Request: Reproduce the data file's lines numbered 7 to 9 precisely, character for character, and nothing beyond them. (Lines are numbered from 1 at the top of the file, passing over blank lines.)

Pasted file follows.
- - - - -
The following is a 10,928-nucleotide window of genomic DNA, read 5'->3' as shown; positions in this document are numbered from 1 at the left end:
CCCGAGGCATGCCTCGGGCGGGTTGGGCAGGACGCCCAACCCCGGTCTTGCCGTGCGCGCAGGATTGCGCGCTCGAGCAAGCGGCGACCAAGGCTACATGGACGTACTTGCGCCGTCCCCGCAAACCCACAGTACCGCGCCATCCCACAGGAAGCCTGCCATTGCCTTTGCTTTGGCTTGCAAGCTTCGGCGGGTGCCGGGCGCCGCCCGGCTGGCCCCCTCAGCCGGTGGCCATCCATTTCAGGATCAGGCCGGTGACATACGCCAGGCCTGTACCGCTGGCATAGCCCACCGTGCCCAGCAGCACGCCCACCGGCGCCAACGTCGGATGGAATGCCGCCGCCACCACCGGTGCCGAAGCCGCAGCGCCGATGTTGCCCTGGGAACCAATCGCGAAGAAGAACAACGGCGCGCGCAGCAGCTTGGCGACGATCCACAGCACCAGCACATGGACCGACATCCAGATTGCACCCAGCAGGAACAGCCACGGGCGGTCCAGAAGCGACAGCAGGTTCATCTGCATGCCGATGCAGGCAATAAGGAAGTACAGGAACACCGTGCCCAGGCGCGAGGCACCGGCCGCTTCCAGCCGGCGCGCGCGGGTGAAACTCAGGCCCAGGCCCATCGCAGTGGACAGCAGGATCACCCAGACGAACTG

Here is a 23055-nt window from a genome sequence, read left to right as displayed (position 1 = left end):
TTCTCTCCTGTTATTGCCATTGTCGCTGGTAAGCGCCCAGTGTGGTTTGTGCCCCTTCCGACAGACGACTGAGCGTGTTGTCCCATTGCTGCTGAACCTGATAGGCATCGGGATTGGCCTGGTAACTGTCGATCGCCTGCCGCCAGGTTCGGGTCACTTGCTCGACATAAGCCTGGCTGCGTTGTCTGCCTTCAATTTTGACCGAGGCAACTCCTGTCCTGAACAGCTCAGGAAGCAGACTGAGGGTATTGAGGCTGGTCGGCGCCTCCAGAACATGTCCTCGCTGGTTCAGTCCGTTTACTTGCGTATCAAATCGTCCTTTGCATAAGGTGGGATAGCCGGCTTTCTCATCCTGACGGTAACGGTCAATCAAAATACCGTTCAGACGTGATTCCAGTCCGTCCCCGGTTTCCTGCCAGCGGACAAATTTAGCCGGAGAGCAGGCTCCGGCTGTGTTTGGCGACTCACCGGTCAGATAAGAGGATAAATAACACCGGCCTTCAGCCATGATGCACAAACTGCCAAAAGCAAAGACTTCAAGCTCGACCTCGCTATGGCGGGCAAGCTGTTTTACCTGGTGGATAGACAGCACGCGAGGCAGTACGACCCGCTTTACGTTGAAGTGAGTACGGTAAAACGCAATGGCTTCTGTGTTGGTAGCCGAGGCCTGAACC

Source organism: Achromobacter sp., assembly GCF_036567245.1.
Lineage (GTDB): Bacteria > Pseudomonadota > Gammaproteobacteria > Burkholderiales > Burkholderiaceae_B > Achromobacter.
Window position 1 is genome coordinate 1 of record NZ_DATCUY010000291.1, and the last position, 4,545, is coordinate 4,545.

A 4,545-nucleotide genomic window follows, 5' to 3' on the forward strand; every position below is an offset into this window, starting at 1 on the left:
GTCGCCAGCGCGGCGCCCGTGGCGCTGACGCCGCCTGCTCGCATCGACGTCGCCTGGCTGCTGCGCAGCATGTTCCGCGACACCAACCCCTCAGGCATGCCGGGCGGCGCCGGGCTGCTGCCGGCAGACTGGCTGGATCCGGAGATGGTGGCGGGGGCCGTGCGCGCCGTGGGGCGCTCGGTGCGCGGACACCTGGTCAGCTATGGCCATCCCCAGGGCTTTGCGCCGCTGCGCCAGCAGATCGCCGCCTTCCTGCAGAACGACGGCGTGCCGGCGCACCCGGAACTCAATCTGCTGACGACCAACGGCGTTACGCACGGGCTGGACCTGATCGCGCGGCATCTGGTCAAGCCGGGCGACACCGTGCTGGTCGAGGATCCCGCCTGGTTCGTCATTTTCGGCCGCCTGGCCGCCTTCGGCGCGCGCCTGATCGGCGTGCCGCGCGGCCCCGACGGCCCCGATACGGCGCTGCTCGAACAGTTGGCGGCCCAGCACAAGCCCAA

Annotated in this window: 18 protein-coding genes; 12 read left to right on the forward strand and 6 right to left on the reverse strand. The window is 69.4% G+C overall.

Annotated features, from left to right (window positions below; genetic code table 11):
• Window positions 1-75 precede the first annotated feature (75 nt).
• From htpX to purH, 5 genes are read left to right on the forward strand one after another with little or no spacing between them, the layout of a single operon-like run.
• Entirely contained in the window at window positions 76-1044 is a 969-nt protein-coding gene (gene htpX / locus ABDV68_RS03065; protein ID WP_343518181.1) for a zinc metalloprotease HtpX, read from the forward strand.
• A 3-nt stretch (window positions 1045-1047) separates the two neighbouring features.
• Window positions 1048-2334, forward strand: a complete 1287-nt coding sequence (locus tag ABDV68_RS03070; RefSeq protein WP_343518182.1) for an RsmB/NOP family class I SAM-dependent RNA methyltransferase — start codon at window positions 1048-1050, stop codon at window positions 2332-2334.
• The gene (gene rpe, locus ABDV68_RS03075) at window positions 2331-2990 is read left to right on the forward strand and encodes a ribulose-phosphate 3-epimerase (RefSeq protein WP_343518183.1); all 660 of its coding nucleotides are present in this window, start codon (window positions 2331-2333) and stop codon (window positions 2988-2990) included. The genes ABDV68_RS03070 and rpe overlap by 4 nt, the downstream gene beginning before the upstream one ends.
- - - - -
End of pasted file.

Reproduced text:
Window position 1 is genome coordinate 1 of record NZ_DATCUY010000291.1, and the last position, 4,545, is coordinate 4,545.

A 4,545-nucleotide genomic window follows, 5' to 3' on the forward strand; every position below is an offset into this window, starting at 1 on the left:
GTCGCCAGCGCGGCGCCCGTGGCGCTGACGCCGCCTGCTCGCATCGACGTCGCCTGGCTGCTGCGCAGCATGTTCCGCGACACCAACCCCTCAGGCATGCCGGGCGGCGCCGGGCTGCTGCCGGCAGACTGGCTGGATCCGGAGATGGTGGCGGGGGCCGTGCGCGCCGTGGGGCGCTCGGTGCGCGGACACCTGGTCAGCTATGGCCATCCCCAGGGCTTTGCGCCGCTGCGCCAGCAGATCGCCGCCTTCCTGCAGAACGACGGCGTGCCGGCGCACCCGGAACTCAATCTGCTGACGACCAACGGCGTTACGCACGGGCTGGACCTGATCGCGCGGCATCTGGTCAAGCCGGGCGACACCGTGCTGGTCGAGGATCCCGCCTGGTTCGTCATTTTCGGCCGCCTGGCCGCCTTCGGCGCGCGCCTGATCGGCGTGCCGCGCGGCCCCGACGGCCCCGATACGGCGCTGCTCGAACAGTTGGCGGCCCAGCACAAGCCCAA